There are no balls, no strikes, no outs, and no innings. We’re in a whole new dead-ball era as Major League Baseball, like the entire sports world, is mired in a dead halt hiatus due to the coronavirus pandemic. But that doesn’t mean we can’t talk about the national pastime to try to pass the time, so here’s a three up, three down pack of thoughts:
1. I recently touched base with Hall of Fame manager and former Red Sox vice president/special assistant Tony La Russa, currently sequestered in Arizona. A confidant of deposed Red Sox president of baseball operations Dave Dombrowski, La Russa initially stayed on after Dombrowski was ousted in September, but left in November for a senior adviser role with the Los Angeles Angels, putting him closer to his Northern California home.
La Russa offered heartfelt words and fond memories of his two seasons working for the Sox and principal owner John Henry (the Globe’s owner). However, he wanted to clear the air on one of the murky reasons provided for Dombrowski’s removal — that he was insular and not inclusive, relying on pals La Russa and Frank Wren, former senior vice president/player personnel.
“That was really an inaccurate and unfair portrayal,” said La Russa. "I’ll swear on my children and my animals.
"I was there. I challenged that before I left. I'm telling you, man, 180 degrees the opposite of that, man. He's too inclusive. Frank would say, man, you're too inclusive.
"I know if right now you put a questionnaire out there and people could answer anonymously, there’s no doubt that 98 or 99 percent would say he was really great to work for and totally inclusive.
“I think that what happened at the end was it was really tough to figure out how to move on with the record he had. I think it was as simple as John and [chairman] Tom [Werner] said at some point you want to go in a different direction. They wanted to go with Chaim [Bloom]. It shouldn’t be one or the other.
"Dave did a great job, and they decided to go in a different direction. That’s OK. That’s their right.”
La Russa doesn’t think the 63-year-old Dombrowski, who won three consecutive division titles and a World Series in Boston but saddled the Sox with bad contracts and a pair of velvet luxury-tax handcuffs for 2020, is done building baseball teams.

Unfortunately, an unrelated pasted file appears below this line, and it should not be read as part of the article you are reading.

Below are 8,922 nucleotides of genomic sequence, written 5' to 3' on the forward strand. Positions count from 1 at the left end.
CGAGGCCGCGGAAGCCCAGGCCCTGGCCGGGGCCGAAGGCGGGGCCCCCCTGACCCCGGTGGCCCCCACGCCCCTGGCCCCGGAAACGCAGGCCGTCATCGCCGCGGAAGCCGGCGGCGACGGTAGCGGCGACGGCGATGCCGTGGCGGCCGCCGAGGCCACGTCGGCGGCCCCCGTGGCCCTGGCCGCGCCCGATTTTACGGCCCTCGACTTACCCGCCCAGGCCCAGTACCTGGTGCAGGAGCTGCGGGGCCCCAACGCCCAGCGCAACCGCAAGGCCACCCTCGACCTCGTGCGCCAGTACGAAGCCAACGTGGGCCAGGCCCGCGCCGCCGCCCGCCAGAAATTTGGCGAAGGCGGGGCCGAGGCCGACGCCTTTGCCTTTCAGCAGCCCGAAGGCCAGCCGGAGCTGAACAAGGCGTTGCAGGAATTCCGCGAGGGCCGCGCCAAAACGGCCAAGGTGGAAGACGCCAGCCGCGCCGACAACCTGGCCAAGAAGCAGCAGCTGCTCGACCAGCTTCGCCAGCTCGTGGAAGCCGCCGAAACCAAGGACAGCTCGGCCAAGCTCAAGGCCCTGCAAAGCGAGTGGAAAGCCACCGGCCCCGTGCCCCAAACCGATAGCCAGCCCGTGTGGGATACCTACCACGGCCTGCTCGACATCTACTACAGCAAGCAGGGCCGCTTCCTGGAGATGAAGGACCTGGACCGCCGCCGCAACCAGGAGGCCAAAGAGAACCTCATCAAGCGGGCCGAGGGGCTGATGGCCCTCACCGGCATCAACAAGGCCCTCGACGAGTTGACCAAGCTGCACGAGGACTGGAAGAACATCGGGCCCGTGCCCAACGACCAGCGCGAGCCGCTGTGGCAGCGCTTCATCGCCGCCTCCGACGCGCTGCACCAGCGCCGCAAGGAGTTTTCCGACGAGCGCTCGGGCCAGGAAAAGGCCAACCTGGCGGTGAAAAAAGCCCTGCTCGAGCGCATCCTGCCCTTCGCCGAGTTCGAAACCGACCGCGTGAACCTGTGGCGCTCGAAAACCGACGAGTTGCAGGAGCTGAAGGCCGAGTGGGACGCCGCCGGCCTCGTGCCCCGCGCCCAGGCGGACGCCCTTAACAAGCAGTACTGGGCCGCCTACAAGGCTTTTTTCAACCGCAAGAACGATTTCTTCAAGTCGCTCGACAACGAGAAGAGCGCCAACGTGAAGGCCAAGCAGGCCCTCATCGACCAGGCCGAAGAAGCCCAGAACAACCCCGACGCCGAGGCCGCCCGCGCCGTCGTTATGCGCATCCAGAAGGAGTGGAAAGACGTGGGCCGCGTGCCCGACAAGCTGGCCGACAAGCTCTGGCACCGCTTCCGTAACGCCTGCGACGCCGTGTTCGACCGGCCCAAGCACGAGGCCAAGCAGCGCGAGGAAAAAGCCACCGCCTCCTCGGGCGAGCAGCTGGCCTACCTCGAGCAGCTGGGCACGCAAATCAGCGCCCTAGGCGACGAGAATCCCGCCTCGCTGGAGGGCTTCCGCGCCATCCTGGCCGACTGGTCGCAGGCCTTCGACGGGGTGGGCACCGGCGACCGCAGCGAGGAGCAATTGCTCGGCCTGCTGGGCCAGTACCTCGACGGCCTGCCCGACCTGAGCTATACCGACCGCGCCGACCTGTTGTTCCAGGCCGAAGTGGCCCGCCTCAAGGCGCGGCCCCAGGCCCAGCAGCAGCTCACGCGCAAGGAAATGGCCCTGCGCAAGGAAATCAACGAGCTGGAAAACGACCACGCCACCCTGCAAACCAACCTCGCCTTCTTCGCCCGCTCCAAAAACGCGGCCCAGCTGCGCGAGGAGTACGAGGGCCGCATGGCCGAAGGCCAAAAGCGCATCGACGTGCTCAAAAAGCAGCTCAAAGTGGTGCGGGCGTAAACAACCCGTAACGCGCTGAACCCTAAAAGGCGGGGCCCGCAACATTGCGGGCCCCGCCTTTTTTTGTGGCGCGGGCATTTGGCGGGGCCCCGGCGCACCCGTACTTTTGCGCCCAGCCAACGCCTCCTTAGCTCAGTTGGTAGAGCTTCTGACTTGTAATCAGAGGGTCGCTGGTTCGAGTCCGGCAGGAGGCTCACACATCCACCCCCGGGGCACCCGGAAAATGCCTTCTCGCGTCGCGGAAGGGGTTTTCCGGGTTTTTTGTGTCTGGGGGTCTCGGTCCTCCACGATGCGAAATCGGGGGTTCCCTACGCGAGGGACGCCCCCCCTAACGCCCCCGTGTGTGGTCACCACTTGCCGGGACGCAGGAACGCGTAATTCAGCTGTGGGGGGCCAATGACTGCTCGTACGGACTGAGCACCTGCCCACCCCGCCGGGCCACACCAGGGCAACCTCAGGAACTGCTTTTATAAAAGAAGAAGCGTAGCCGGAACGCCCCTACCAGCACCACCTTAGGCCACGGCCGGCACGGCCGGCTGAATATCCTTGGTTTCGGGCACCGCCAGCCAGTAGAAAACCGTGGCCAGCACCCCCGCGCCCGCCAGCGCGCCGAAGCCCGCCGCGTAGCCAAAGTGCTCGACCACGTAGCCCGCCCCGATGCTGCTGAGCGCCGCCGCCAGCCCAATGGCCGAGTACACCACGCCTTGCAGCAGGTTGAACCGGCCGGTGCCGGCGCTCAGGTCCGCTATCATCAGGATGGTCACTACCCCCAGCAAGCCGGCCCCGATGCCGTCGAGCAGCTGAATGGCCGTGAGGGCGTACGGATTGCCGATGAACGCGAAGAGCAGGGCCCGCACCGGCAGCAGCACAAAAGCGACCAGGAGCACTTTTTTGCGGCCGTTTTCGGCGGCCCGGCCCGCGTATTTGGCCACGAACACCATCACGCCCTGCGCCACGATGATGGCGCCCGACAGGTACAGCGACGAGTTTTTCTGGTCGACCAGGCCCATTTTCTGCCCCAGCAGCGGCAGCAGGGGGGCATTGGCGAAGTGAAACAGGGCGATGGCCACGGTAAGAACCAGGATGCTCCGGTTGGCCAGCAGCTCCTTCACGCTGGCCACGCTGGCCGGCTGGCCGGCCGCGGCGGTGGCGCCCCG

“Most of the baseball world knows the kind of personality that he has and his style,” La Russa said. “And his style is one of inclusiveness, not exclusiveness. That burned a lot of us that that wasn’t corrected and was repeated.
"At some point, he’ll be back in the game, because he has as much experience and talent as anybody out there. He’s still young and has got tons of energy.”
But La Russa wanted to make it clear he loved his time in the Red Sox organization and holds the people in it in high regard.
"I had two really good years there," said La Russa. "I have people I still communicate with often there. I hope we're playing sometime this year because I was looking forward to seeing them.
“I do think they’re going in the right direction for what they did after Dave. I think they had the right to move on too, and they’re smart. They wanted to go in a different direction. There’s nothing wrong with that.”
2. The Players Association must recognize the fine line between cooperation during a crisis and capitulation before a collective bargaining agreement fight. MLB’s CBA expires following the 2021 season.
In late March, the MLBPA and MLB reached an agreement on coronavirus-related contingencies. The players agreed that if the season were canceled, owners would be on the hook for only $170 million in advance payments out of the estimated $4.5 billion in salaries. The MLBPA also allowed the draft to be trimmed from 40 rounds to as few as five this season and 20 in 2021. Draft bonus-pool figures were frozen at 2019 levels through 2021, and undrafted players’ signing bonuses were capped at $20,000, down from $125,000. The international signing period, set for July, can be delayed to January 2021.
What was once the paragon of pro sports unions ceded this much ground and mortgaged future members primarily in exchange for service-time concessions that ensure that even in a compromised season Mookie Betts will still be a free agent.
It continues a trend of the MLBPA agreeing to short-sighted salary depressants without fully recognizing the long-term effects: a de facto salary cap in the luxury tax; qualifying offers that depress the value and market for free agents; slotting, bonus pools, and overage penalties for paying draft picks, and a spending cap on international free agents.
Owners needed cost certainty on coronavirus salaries, absolutely. But they remain eager to exert greater control on talent costs. They used the cover of a crisis to coax the union into further concessions.
3. People should applaud players such as Texas’s Shin-Soo Choo, who gave $1,000 each to 191 Rangers minor leaguers; Colorado’s Daniel Murphy, who donated $100,000 to two organizations aiding minor leaguers; and St. Louis’s Adam Wainwright, who pledged $250,000 to benefit Cardinals minor leaguers. But what about demanding more of the billionaires who pay those salaries? Fans are quick to point out players’ financial means, but then seem to puzzlingly give even wealthier owners a pass. MLB teams have pledged to pay minor leaguers $400 per week through May, but that’s a substantial pay cut for some.